B.C. Industries: Coal Pt. 2

While the first nations groups of the area had been aware of what they described as the ‘stones that burned’ for a significant length of time, the early arrivals who began European settlement along the Pacific Northwest Coast would not become aware of the presence of this energy source until the midpoint of the 1800s.  The earliest mining of this fossil fuel at the Northeastern end of Vancouver Island by Europeans could have begun as early as 1835 where Fort Rupert would later be established but it wasn’t until 1849 that we have definitive historical evidence of this activity.

Miners hard at work. Image from www.empr.gov.bc.ca

Miners hard at work. Image from http://www.empr.gov.bc.ca

Prior to this point, timber had supplied an abundant amount of fuel for many activities of industry, however, blacksmiths required what was known as ‘smithy coal’ for their work which was import from England at a very high level of expense.  An additional demand for a more effective source of energy was also created by the introduction of steam powered boats which replaced the previously used sail method.

The Tariff Mine in 1897. Image from Wikipedia.

The Tariff Mine in 1897. Image from Wikipedia.

Luckily for the European arrivals they were directed to a nearer source of energy by the chief of a Vancouver Island first nations group.  The historical account states that:

“One day in December, 1849, the Snuneymuxw chief Chewichikan was watching an Hbc blacksmith at Fort Victoria repair his gun when he noticed the man toss coal on the fire. When the native asked the blacksmith where he obtained his coal, he was told it was shipped from England. The elderly chief was amused and commented it was silly to bring black stones from so far away when there was plenty where he lived. Company authorities offered Chewichikan free repair of his gun and a bottle of rum if he brought samples of the “stones that burned”. The following spring, Chewichikan returned in a canoe brimming with quality coal. The chief received his reward as well as a new nickname: “Coal Tyee” or “The Coal Chief”.”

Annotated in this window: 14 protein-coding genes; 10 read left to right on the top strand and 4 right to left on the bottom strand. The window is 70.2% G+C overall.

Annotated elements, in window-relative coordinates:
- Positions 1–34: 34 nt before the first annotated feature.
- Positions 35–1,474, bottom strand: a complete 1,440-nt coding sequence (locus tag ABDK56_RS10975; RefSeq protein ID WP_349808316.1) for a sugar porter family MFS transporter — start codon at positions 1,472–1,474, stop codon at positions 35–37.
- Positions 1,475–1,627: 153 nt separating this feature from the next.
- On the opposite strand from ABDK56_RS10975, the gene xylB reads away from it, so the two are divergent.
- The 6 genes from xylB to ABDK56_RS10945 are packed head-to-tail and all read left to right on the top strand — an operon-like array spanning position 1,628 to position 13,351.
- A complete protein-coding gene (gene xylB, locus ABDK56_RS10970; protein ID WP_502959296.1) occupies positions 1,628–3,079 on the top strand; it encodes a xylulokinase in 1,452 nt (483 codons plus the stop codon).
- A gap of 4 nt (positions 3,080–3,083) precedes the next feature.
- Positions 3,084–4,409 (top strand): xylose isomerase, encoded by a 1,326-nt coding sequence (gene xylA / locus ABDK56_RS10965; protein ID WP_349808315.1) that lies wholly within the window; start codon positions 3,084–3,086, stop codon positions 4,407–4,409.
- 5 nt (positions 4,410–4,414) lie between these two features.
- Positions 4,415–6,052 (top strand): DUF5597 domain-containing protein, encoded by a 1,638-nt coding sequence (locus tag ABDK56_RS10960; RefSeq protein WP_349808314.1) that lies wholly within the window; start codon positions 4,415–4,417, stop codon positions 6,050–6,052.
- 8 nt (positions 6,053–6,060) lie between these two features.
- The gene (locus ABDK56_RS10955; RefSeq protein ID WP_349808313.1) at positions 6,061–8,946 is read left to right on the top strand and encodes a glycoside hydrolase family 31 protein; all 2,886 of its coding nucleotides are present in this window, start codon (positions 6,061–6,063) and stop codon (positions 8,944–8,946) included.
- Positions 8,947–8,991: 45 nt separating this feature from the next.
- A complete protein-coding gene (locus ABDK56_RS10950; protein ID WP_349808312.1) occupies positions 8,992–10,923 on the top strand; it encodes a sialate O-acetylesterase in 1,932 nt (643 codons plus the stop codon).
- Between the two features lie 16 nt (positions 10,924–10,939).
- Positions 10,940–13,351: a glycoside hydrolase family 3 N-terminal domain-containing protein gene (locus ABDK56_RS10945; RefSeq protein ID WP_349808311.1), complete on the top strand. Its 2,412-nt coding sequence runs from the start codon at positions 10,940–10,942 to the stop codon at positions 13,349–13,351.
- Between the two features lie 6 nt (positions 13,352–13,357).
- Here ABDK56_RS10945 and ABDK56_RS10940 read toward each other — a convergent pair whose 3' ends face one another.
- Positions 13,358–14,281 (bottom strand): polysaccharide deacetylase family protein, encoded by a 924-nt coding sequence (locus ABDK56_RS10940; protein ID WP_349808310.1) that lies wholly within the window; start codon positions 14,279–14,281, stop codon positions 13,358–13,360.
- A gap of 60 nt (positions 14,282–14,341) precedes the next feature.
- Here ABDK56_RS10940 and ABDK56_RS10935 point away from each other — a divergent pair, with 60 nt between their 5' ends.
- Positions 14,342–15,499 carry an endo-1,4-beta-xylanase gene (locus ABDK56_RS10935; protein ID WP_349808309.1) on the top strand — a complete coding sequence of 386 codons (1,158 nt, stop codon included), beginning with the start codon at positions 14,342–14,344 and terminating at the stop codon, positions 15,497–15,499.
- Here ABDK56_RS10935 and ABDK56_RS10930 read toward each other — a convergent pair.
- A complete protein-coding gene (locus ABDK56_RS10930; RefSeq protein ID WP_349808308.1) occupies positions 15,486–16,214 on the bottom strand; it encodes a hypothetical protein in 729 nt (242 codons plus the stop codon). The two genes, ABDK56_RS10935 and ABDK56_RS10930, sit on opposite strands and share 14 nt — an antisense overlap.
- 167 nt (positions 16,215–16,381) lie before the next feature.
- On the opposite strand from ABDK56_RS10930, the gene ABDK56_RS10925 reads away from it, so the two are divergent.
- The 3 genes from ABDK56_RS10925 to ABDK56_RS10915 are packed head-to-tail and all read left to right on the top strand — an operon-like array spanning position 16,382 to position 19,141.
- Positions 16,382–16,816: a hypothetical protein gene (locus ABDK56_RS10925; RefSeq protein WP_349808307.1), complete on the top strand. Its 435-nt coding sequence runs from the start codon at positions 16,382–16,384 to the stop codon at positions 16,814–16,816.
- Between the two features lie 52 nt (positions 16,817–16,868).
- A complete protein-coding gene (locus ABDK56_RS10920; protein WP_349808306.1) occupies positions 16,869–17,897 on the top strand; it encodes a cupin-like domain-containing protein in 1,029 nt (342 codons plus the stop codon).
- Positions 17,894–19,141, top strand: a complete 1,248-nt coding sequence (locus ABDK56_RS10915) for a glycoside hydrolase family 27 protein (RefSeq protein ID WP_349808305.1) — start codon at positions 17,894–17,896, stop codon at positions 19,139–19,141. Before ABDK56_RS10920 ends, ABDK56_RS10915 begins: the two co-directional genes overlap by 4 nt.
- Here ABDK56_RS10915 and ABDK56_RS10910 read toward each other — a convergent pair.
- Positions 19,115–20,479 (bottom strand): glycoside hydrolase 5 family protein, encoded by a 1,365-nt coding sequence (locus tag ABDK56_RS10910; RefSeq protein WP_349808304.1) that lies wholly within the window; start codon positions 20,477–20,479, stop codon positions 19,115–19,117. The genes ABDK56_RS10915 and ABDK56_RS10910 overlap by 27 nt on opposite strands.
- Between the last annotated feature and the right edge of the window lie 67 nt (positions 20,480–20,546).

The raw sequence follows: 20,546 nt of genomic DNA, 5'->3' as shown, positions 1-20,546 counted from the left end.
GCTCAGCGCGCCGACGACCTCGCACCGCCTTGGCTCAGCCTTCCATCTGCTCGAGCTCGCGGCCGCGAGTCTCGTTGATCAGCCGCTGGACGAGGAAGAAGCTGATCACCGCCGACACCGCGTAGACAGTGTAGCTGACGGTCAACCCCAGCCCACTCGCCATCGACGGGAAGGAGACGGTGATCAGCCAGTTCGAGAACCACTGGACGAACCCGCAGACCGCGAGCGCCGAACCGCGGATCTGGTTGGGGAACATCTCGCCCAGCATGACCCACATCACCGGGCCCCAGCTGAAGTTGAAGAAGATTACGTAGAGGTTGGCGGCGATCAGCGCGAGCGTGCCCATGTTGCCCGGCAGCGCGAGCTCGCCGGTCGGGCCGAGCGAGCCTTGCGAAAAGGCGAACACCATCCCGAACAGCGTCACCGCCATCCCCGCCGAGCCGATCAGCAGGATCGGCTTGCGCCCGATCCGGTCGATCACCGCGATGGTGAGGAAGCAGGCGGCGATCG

This information came at a fortunate moment for the British as it corresponded with the decline of HBC operation on Vancouver Island.  This downward trend was created by a number of factors including the company’s inability to fulfill its colonial obligations, failures at earlier mining efforts, and the increasing threat of American expansion but a successful coal mining endevor would be an effective reversal of the economic fortunes. Therefore, James Douglas immediately ordered Joseph McKay to take a prospecting party and follow up on these claims.  They arrived in the area known as Wentuhysen Inlet which was located on the shore of the Nanaimo harbour where three coal outcroppings were found and which would end up producing millions of tons of coal over the following 28 years.


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